Ethylene glycol, commonly found in antifreeze, is a toxic substance to canines. It is attractive to them, due to its sweet smell and taste. Common clinical signs of ethylene glycol poisoning include a drunk appearance (lack of coordination), vomiting, lethargy and excessive urination. These signs can show within thirty minutes of ingestion, and within twenty-four hours, the patient may show signs of improvement, giving a false sense of recovery to the owner. It is critical to get veterinary medical attention as soon as toxicity or ingestion is suspected. After thirty-six to seventy-two hours post ingestion, severe kidney dysfunction, seizures and coma may occur.
A diagnostic tool called a Wood’s lamp (special ultra-violet lamp) may be used by shining it on the patients’ oral cavity, face, paws, urine and vomit, since some antifreeze preparations contain fluorescein, which will glow once illuminated under the lamp. Unfortunately, negative results do not rule out ethylene glycol toxicity; therefore subsequent diagnostic testing must be performed to support this method of detection.
Two antidotes may be used for patients that have been diagnosed with ethylene glycol poisoning; methylpyrazole (Fomepizole) and Ethanol (the main ingredient in alcohol). Hard liquors, such as vodka, may be delivered intravenously to the patient. However, patients need to be monitored closely during treatment to ensure they don’t make any bad decisions or wake up with any regrets, next to a random poodle!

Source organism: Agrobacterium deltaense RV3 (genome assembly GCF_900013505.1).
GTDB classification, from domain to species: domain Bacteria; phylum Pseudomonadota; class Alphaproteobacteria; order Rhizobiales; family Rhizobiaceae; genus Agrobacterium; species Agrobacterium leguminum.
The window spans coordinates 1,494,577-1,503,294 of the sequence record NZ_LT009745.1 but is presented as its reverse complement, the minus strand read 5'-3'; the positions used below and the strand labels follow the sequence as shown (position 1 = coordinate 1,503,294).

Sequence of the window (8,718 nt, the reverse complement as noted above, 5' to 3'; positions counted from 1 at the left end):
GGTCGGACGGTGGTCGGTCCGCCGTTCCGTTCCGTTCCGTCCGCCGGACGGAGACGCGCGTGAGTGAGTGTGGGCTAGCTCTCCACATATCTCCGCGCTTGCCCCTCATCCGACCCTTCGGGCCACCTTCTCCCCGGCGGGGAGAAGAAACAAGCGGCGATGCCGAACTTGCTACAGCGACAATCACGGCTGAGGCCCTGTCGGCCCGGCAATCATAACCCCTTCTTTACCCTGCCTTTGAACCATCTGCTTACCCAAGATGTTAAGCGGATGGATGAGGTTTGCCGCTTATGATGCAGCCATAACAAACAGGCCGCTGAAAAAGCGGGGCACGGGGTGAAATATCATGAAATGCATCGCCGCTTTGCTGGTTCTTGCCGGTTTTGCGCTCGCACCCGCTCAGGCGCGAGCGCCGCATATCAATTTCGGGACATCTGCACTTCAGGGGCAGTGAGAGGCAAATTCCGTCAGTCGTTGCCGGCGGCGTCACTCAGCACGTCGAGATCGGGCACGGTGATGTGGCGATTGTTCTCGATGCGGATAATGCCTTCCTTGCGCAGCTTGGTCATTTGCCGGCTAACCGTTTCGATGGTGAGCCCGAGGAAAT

It is critical to seek medical assistance for your pet as soon as you suspect something is wrong. Ethylene glycol is toxic to the body and will lead to death if not treated urgently and with care. Keeping items such as antifreeze stored away from your animals reach, cleaning up any spills, as well as keeping them on a leash in unknown places, are different ways you can help prevent your animal from getting into trouble.
Call your veterinary clinic and do not delay having your beloved furry family member examined. Antifreeze may taste sweet, but it can have sour consequences!
Written By: Brittany Gaw, RVT